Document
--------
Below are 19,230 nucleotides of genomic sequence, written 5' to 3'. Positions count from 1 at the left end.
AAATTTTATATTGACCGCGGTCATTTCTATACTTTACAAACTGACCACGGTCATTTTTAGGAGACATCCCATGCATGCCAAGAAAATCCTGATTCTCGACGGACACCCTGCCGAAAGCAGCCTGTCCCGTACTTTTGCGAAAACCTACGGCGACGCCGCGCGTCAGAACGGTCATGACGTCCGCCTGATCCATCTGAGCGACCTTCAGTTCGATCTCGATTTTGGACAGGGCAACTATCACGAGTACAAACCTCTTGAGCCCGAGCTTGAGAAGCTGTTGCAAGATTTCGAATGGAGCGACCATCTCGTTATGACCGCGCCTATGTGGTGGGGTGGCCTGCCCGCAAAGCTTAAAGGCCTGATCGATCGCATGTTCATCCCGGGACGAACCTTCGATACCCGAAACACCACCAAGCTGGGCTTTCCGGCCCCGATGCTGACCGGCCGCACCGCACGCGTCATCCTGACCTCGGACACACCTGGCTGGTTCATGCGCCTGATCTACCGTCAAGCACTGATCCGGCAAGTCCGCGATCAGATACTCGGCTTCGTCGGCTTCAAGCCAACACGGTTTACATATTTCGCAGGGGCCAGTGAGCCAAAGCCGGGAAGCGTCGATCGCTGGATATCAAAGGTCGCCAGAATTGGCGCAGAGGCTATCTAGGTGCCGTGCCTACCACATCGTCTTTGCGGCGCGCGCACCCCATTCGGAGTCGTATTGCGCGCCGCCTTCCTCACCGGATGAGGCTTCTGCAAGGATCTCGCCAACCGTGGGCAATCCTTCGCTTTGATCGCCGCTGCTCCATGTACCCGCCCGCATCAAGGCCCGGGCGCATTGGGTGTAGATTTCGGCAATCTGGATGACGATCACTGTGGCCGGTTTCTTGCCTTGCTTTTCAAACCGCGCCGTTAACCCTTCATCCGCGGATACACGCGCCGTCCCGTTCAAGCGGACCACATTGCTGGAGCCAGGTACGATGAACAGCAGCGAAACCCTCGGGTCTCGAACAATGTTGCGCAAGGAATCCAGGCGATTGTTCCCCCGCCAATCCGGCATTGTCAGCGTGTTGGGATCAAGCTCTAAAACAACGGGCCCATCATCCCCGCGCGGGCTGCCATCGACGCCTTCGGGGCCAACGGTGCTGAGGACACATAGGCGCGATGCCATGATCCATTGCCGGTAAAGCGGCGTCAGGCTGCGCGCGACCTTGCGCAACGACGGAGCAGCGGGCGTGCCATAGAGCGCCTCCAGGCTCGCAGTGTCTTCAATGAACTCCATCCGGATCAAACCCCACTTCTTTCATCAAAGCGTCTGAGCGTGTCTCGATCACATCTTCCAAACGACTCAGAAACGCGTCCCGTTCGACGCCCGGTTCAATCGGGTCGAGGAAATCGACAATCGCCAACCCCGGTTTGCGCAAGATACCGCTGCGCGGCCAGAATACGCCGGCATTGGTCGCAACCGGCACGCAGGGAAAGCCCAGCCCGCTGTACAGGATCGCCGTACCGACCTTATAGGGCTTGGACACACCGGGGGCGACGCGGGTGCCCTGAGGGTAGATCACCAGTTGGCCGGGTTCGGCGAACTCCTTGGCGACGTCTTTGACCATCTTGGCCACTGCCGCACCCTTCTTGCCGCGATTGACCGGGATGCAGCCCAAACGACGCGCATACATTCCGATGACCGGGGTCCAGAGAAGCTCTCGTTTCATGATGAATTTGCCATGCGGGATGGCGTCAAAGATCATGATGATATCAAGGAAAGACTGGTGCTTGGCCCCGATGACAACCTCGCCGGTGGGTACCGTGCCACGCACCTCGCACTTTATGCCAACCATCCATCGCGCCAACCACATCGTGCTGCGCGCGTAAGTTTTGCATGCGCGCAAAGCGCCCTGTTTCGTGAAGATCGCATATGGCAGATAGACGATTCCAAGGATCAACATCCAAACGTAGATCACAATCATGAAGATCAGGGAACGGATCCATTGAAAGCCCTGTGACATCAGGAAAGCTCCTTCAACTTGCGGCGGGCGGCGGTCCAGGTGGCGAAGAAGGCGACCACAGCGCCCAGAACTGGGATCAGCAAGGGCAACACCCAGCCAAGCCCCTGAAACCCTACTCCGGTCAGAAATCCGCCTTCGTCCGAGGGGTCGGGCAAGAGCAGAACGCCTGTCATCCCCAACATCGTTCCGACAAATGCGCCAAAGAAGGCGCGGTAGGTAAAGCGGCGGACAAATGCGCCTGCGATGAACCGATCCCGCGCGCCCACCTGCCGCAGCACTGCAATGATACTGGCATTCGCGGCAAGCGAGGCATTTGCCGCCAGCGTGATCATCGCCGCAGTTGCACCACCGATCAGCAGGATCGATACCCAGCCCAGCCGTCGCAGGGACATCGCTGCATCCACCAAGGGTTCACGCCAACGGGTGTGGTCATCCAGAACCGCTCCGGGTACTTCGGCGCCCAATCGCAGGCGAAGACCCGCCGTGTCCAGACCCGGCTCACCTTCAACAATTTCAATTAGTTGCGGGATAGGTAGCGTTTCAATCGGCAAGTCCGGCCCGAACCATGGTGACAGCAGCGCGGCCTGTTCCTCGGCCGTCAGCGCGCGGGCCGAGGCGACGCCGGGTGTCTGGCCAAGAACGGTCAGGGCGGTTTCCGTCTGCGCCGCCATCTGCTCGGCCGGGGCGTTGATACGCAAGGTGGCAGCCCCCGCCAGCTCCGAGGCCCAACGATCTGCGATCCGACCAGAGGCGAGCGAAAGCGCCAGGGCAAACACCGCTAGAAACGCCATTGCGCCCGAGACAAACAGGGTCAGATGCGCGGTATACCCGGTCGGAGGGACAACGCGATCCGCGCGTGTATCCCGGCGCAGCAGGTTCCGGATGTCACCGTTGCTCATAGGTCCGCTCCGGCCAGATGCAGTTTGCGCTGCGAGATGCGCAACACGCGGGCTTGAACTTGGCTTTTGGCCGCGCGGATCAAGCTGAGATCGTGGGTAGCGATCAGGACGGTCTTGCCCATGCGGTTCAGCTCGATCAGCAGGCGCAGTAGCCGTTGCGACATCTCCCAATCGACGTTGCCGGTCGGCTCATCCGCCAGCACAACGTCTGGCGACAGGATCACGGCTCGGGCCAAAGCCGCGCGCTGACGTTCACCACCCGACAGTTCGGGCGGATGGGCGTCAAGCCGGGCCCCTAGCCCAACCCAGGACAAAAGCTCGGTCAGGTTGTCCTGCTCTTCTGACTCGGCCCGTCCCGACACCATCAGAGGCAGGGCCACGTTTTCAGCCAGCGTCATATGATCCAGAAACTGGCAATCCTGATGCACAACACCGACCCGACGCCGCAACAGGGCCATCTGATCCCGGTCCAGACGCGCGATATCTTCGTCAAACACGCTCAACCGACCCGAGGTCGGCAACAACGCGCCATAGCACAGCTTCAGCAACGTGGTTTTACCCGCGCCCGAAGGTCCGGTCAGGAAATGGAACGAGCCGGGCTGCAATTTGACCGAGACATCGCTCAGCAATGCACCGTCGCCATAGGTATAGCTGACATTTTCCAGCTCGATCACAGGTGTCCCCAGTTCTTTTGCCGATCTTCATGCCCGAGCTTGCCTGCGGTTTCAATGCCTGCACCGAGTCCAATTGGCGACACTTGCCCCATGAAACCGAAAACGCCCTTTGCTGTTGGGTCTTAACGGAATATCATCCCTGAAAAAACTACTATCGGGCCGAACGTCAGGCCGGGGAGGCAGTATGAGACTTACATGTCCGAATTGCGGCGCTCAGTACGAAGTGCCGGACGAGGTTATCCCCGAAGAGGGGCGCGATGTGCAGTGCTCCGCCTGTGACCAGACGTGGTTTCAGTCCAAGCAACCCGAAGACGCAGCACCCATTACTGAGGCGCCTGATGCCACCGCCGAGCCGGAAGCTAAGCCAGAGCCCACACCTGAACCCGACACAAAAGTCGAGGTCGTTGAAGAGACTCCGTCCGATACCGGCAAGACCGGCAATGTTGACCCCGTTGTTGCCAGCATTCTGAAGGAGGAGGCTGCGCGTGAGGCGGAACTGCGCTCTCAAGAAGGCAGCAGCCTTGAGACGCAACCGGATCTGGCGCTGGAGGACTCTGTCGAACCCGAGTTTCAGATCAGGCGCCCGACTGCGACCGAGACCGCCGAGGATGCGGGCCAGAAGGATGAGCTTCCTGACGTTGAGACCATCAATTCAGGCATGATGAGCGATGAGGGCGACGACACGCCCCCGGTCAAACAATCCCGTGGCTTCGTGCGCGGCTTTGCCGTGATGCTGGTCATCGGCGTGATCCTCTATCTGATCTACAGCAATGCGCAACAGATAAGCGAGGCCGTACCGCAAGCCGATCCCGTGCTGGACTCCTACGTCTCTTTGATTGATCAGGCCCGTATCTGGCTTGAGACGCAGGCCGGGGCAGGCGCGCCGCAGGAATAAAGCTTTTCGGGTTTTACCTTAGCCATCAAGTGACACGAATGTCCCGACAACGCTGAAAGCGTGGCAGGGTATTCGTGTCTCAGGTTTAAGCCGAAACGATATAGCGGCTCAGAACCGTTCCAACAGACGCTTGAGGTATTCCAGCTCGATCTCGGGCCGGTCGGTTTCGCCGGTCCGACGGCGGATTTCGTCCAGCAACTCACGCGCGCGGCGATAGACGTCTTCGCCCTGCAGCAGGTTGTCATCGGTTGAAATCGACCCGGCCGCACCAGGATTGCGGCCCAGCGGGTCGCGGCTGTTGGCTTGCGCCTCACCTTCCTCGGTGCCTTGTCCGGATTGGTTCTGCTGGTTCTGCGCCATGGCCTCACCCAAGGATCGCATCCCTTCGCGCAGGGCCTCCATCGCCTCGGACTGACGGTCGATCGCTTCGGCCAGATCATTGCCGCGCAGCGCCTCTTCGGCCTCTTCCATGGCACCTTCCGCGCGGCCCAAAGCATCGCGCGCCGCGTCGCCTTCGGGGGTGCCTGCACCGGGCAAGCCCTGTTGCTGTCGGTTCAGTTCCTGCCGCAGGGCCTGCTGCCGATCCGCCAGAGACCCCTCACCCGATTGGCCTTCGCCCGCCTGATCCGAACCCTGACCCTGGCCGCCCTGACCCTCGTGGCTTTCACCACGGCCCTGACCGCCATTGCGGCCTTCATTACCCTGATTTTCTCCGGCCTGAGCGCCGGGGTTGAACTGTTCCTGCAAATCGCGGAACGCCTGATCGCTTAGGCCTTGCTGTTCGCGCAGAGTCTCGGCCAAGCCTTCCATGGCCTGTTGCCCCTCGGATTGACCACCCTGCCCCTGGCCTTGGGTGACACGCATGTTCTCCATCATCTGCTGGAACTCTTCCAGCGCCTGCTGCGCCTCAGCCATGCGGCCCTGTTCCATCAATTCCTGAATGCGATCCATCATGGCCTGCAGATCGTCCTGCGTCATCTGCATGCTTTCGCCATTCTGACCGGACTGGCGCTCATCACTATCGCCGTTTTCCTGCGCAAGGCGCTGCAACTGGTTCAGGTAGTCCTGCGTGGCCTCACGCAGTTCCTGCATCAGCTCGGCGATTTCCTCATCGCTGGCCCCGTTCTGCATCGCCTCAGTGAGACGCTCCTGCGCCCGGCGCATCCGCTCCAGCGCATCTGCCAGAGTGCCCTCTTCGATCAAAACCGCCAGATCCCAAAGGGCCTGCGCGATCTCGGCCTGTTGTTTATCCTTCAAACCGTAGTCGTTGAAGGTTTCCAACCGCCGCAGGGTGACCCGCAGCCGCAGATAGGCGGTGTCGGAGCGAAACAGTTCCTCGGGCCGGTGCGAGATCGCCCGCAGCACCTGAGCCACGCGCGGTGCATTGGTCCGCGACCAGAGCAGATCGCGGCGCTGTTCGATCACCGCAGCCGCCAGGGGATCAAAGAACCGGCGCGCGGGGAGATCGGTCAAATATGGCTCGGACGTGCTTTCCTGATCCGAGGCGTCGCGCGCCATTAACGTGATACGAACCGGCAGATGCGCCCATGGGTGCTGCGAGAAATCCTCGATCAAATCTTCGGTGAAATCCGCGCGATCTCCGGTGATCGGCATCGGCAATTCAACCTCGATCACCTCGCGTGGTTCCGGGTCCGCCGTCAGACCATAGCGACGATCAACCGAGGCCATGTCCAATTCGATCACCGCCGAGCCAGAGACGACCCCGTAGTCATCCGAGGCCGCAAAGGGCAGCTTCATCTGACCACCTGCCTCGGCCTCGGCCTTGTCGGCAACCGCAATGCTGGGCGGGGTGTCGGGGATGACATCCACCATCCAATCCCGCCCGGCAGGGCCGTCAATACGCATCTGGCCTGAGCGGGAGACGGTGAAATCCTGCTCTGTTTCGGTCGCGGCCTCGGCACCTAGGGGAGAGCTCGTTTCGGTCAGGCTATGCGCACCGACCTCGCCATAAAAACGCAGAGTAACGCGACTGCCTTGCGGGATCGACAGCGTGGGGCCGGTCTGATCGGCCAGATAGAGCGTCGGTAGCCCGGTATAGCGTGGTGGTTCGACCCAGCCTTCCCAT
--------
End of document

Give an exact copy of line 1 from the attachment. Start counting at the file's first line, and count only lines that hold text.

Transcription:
Below are 19,230 nucleotides of genomic sequence, written 5' to 3'. Positions count from 1 at the left end.